Can it be that the days are getting just a bit longer, perhaps imperceptibly so, but longer just the same? As spring approaches I watch for telltale signs like the pale green leaves sprouting on the towering pecan trees in my backyard or on the graceful bald cypresses on the water’s edge. Even the air seems lighter, softer. Azaleas and delicate white flowers of bridal wreath brings riotous color at every turn.
Too, it’s the season for crawfish, the popular freshwater crustaceans that are the harbinger for al fresco dining. Crawfish farmers harvest the mudbugs from the acres and acres of ponds along the I-10 corridor. Fishermen in the Atchafalaya Basin scoop up sacks of the sweet delicacies to bring to market.
Up to the east and north of Lake Pontchartrain, in the parishes of Livingston and Tangipahoa, the indication of spring is the appearance of scrumptious, plump strawberries, ripe and ready for the picking. Since the 1930s, this area has been a stronghold for Louisiana’s berry crop.
A menu to serve for a casual repast on a tree-shaded patio is easy to plan from what is in season.
Combine 1 tablespoon fresh lemon juice and 3 tablespoons apple cider vinegar in a small bowl. Whisk to blend. Gradually add ⅓ cup olive oil (you can add more to taste), whisking constantly to blend. Add 4 crushed garlic cloves and season with salt and freshly ground black pepper to taste. In a large salad bowl, add 1 medium size head iceberg lettuce (cleaned, cored, and torn into bite-size pieces), 1 bunch flat-leaf parsley, finely chopped (about 1 cup) and ½ cup freshly grated Romano cheese. Add dressing, at little at time and only enough to coat the lettuce evenly. Cover and refrigerate for 15 minutes before serving. Any leftover dressing can be stored in an airtight container in the refrigerator for up to two weeks.
Makes about 6 servings
Smothered Grits with Crawfish
I have tried many versions of the Low-Country dish of shrimp and grits, but this recipe, inspired by Emeril Lagasse (with whom I worked for a number of years) using crawfish rather than shrimp is a winner in my book.
- 1 pound peeled crawfish tails
- 1 teaspoon salt
- ½ teaspoon cayenne
- 2 tablespoons olive oil
- 1 cup chopped yellow onions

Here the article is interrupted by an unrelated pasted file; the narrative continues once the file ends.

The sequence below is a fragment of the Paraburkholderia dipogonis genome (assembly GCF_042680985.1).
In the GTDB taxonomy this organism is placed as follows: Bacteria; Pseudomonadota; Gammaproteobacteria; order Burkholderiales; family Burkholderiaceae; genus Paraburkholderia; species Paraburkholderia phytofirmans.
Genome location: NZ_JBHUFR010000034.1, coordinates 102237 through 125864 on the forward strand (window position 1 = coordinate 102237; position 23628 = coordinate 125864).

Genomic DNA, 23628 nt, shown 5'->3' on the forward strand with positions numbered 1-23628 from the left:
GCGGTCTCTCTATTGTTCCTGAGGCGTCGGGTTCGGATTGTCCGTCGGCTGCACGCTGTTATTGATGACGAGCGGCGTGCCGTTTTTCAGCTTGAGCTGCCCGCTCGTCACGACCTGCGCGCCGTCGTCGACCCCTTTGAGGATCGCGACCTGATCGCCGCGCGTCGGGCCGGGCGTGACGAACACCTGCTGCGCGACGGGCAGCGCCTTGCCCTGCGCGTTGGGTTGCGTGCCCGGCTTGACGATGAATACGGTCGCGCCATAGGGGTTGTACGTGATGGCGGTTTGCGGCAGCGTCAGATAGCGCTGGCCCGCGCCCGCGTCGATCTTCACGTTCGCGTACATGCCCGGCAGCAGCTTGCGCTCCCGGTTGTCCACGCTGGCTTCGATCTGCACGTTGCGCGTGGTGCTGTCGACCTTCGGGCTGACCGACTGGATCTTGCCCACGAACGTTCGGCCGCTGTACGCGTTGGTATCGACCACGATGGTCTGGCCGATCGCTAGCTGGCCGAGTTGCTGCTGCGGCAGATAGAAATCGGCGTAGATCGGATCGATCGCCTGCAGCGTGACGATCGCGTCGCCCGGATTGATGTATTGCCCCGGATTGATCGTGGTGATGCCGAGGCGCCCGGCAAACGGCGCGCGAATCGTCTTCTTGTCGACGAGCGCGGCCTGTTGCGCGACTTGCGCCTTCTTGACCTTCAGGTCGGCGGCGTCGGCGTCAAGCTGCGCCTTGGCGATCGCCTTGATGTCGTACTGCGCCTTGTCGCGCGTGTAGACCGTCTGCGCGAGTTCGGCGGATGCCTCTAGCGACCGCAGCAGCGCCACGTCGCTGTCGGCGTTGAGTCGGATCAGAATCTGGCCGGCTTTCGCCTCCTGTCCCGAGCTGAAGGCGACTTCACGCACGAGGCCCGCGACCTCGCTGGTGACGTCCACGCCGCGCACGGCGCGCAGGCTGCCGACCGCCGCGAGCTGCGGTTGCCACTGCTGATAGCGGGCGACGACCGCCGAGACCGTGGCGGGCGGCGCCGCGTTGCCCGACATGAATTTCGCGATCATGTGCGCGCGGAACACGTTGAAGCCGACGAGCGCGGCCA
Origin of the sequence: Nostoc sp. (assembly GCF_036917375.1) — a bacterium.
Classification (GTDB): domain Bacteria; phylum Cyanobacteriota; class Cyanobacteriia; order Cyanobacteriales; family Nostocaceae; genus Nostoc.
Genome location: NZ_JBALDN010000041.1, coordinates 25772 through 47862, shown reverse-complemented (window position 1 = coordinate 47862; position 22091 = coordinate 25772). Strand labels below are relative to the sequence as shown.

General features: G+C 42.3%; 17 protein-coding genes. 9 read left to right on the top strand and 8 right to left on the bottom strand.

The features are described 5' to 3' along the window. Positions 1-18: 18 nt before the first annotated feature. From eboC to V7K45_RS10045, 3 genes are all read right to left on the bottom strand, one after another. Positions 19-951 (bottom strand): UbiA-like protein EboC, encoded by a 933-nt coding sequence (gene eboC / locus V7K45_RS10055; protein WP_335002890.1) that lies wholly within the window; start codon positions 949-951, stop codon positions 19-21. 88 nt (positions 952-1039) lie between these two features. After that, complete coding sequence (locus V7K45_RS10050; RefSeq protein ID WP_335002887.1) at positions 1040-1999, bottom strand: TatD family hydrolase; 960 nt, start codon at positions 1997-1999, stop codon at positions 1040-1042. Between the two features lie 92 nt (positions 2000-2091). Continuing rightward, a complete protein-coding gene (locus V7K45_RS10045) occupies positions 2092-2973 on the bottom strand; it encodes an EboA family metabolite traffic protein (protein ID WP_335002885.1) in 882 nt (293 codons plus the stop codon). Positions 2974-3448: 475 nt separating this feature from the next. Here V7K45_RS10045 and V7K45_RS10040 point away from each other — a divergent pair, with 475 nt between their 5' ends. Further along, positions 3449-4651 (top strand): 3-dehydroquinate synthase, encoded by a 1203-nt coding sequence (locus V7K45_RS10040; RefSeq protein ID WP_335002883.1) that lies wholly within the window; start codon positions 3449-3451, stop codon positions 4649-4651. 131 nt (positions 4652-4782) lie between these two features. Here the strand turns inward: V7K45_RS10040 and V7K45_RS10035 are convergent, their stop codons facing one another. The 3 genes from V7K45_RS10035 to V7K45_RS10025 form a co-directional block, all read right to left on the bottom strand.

- 1 tablespoon plus 1 teaspoon chopped garlic
- 2 cups chicken stock
- 3 cups half-and-half
- 1½ cups quick-cooking white grits
- ½ cup freshly grated Parmigiano-Reggiano cheese
Toss crawfish tails with salt and cayenne in a medium mixing bowl.
Heat olive oil in a 3-quart saucepan over medium heat. Add onions and cook, stirring, until slightly soft, about 2 minutes. Add crawfish and garlic. Cook, stirring, for 2 minutes. Add the stock and half-and-half and bring the mixture to a boil.
Reduce heat to medium-low and simmer for 2 minutes.
Add the grits and stir constantly until they are tender and creamy, about 10 minutes. Add cheese and stir until mixed and melted. Serve warm.
❶ Place 4 cups of hulled and sliced strawberries in a large bowl and sprinkle with 1 tablespoon sugar, or more to taste. Cover and refrigerate. Whip 1 pint whipping cream and add ½ teaspoon pure vanilla extract. Cover and chill.
❷ Preheat oven to 450 F. In a large bowl, mix 2 cups bleached all-purpose flour, 2½ teaspoons baking powder and 1 teaspoon salt. Using a pastry blender or two knives, cut in 6 tablespoons chilled butter until the mixture resembles coarse meal. Add ¾ cup milk. Mix well and quickly. Turn the dough out onto a floured board and knead briefly.
❸ Roll out dough to ½-inch thick. Cut into 3-inch rounds and place on ungreased cookie sheet. Brush tops with a little milk and sprinkle, if you like, with a little sugar. Bake for 12 to 15 minutes.
❹ Let biscuits cool for a minute or so, then split open and spread each half lightly with butter. Place berries and whipped cream on bottom half and cover with top half. Add more whipped cream and berries. Garnish with whole berries and fresh mint springs.
Makes 6 to 8 servings